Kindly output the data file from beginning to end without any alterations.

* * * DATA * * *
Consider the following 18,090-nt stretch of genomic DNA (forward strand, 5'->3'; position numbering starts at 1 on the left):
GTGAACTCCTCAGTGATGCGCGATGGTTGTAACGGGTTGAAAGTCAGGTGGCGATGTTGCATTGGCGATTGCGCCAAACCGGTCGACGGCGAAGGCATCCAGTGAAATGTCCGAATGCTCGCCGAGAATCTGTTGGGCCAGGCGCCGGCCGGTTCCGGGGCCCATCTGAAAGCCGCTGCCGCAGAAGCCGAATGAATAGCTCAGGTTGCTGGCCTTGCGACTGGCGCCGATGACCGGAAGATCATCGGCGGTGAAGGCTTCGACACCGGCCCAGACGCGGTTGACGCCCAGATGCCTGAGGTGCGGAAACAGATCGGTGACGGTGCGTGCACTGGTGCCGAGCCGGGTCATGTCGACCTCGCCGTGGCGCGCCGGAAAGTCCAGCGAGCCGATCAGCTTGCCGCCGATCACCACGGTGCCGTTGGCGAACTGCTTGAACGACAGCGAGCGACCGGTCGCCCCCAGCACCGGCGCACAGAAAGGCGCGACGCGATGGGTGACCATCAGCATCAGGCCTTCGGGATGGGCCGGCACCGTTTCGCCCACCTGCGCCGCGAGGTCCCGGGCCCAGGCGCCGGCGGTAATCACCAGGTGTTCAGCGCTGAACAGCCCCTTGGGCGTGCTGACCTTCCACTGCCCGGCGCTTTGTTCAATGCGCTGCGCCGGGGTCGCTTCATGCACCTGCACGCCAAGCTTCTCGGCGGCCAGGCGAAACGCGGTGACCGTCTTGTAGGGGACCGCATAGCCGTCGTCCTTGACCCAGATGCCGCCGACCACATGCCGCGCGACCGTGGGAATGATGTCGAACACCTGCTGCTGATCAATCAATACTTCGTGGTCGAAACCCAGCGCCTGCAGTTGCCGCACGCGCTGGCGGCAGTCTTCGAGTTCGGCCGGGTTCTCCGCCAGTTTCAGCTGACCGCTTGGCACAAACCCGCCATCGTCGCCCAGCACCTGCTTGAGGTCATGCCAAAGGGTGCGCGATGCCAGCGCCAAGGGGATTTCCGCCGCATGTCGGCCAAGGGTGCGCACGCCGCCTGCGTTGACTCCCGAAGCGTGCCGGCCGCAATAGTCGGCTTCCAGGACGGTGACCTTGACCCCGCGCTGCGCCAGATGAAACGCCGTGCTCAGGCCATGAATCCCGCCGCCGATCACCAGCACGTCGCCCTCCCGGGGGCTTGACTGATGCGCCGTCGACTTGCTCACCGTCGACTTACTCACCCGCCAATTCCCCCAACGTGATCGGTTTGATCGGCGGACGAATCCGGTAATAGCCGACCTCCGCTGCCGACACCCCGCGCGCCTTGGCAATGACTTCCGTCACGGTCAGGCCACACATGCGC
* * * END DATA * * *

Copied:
Consider the following 18,090-nt stretch of genomic DNA (forward strand, 5'->3'; position numbering starts at 1 on the left):
GTGAACTCCTCAGTGATGCGCGATGGTTGTAACGGGTTGAAAGTCAGGTGGCGATGTTGCATTGGCGATTGCGCCAAACCGGTCGACGGCGAAGGCATCCAGTGAAATGTCCGAATGCTCGCCGAGAATCTGTTGGGCCAGGCGCCGGCCGGTTCCGGGGCCCATCTGAAAGCCGCTGCCGCAGAAGCCGAATGAATAGCTCAGGTTGCTGGCCTTGCGACTGGCGCCGATGACCGGAAGATCATCGGCGGTGAAGGCTTCGACACCGGCCCAGACGCGGTTGACGCCCAGATGCCTGAGGTGCGGAAACAGATCGGTGACGGTGCGTGCACTGGTGCCGAGCCGGGTCATGTCGACCTCGCCGTGGCGCGCCGGAAAGTCCAGCGAGCCGATCAGCTTGCCGCCGATCACCACGGTGCCGTTGGCGAACTGCTTGAACGACAGCGAGCGACCGGTCGCCCCCAGCACCGGCGCACAGAAAGGCGCGACGCGATGGGTGACCATCAGCATCAGGCCTTCGGGATGGGCCGGCACCGTTTCGCCCACCTGCGCCGCGAGGTCCCGGGCCCAGGCGCCGGCGGTAATCACCAGGTGTTCAGCGCTGAACAGCCCCTTGGGCGTGCTGACCTTCCACTGCCCGGCGCTTTGTTCAATGCGCTGCGCCGGGGTCGCTTCATGCACCTGCACGCCAAGCTTCTCGGCGGCCAGGCGAAACGCGGTGACCGTCTTGTAGGGGACCGCATAGCCGTCGTCCTTGACCCAGATGCCGCCGACCACATGCCGCGCGACCGTGGGAATGATGTCGAACACCTGCTGCTGATCAATCAATACTTCGTGGTCGAAACCCAGCGCCTGCAGTTGCCGCACGCGCTGGCGGCAGTCTTCGAGTTCGGCCGGGTTCTCCGCCAGTTTCAGCTGACCGCTTGGCACAAACCCGCCATCGTCGCCCAGCACCTGCTTGAGGTCATGCCAAAGGGTGCGCGATGCCAGCGCCAAGGGGATTTCCGCCGCATGTCGGCCAAGGGTGCGCACGCCGCCTGCGTTGACTCCCGAAGCGTGCCGGCCGCAATAGTCGGCTTCCAGGACGGTGACCTTGACCCCGCGCTGCGCCAGATGAAACGCCGTGCTCAGGCCATGAATCCCGCCGCCGATCACCAGCACGTCGCCCTCCCGGGGGCTTGACTGATGCGCCGTCGACTTGCTCACCGTCGACTTACTCACCCGCCAATTCCCCCAACGTGATCGGTTTGATCGGCGGACGAATCCGGTAATAGCCGACCTCCGCTGCCGACACCCCGCGCGCCTTGGCAATGACTTCCGTCACGGTCAGGCCACACATGCGC